Commander Damage is specific to each Commander/Player pairing, not combined across all Commander.
A player can lose if he or she is dealt 21 points of combat damage by his or her own Commander (ie: under someone else’s control).
While a Commander is in the command zone, it may be cast. As an additional cost to cast a Commander from the command zone, its owner must pay for each time it was previously cast from the command zone. (ie: Olivia Voldaren costs to cast for the third time.)
A Commander is still subject to the normal timing restrictions for casting creatures (unless it has Flash or some other affect allows it to be played at another time, such as Vedalken Orrery)
If a Commander would be put into a graveyard or exile from anywhere, its owner may choose to move it to the command zone instead. Details
This is a replacement effect; the creature never goes to the graveyard and will not trigger such abilities.
Commanders will move to the library or hand as normal; only transitions to Exile or the Graveyard may be replaced.
If a card is put into the exile zone face down from anywhere, and a player is allowed to look at that card in exile, the player must immediately do so. If it’s a commander owned by another player, the player that looked at it turns it face up and puts it into the command zone.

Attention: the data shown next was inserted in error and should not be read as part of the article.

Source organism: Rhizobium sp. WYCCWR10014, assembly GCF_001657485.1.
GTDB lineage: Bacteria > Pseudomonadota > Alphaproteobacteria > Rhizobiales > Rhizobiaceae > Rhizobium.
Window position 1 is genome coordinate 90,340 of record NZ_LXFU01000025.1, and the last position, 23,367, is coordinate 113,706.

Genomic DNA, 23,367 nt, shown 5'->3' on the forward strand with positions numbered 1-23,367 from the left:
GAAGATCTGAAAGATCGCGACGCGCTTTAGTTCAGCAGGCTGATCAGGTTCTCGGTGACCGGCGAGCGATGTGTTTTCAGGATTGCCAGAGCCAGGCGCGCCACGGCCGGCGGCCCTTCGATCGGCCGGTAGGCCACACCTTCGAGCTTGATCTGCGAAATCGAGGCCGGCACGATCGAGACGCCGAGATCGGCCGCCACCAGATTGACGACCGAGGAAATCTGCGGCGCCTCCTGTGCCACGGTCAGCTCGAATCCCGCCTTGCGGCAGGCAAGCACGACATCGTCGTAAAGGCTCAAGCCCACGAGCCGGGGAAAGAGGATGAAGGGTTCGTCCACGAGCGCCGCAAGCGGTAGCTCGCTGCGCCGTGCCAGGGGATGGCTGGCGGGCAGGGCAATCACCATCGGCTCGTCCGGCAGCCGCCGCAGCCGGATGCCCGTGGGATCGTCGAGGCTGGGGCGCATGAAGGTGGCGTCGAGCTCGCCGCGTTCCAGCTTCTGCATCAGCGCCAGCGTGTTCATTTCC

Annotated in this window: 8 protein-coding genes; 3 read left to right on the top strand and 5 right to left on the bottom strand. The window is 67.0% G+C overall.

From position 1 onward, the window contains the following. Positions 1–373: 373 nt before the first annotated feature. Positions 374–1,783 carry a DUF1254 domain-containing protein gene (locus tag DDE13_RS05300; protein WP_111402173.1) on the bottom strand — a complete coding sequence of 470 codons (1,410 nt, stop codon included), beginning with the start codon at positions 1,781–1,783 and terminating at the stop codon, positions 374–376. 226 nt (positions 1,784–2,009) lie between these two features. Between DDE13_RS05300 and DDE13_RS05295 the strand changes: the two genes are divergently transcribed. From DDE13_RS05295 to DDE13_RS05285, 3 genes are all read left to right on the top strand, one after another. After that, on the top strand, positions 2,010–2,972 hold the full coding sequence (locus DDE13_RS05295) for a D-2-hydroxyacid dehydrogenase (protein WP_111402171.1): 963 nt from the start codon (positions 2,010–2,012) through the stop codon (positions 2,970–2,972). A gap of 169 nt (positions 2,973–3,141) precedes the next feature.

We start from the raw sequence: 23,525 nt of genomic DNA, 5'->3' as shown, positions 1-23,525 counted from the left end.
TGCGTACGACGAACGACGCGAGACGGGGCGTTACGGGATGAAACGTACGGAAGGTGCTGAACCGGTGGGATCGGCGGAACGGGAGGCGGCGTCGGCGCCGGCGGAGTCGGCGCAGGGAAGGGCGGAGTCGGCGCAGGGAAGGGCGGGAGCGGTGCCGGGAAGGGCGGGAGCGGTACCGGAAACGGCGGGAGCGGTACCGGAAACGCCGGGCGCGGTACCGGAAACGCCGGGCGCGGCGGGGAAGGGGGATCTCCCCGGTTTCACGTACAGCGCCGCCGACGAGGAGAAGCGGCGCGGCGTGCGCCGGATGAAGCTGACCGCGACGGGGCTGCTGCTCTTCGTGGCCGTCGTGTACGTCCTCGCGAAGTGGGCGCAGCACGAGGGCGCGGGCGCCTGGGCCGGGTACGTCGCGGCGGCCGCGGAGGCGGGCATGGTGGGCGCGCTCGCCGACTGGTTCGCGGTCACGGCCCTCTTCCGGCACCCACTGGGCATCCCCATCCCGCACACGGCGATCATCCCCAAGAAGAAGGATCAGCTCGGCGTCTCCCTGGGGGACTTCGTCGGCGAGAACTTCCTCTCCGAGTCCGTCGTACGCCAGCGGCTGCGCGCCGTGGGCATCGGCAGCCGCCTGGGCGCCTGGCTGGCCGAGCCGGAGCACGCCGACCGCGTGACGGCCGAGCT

Players begin the game with 40 life.
Commanders are subject to the Legend rule; a player cannot control more than one legend with the same name.
Abilities which refer to other cards owned outside the game (Wishes, Spawnsire, Research (part of Research // Development, Ring of Ma’ruf) do not function in Commander unless the optional sideboard rule is in use. If sideboards are used, wishes and similar cards may retrieve sideboard cards.
Partial Paris Mulligan rule¶
Because Commander games are long and usually not played in multigame matches, the format uses a modified mulligan rule designed to alleviate mana-light hands without significantly increasing the odds of finding individual cards. This is also known as the „Brittany” mulligan rule.
In turn order, players may exile (face down) some or all of the cards in their hand.
Each player then draws one less card from their deck than the number they exiled.
Players who exiled at least one card may return to step 1 and repeat the process, drawing one less card each time.
Players shuffle all exiled cards into their deck.
It is worth noting that even with this form of mulligan, decks playing an insufficient number of mana sources will routinely draw poor hands or insufficient mana as the game progresses.
Optional rules for Commander¶
Commander is designed first and foremost for social players. It cannot be all things to all people.
Nevertheless, many people like to play for prizes or other non-social incentives. Those incentives can help build communities and playgroups, but they can also undermine the social contract which keeps the format balanced.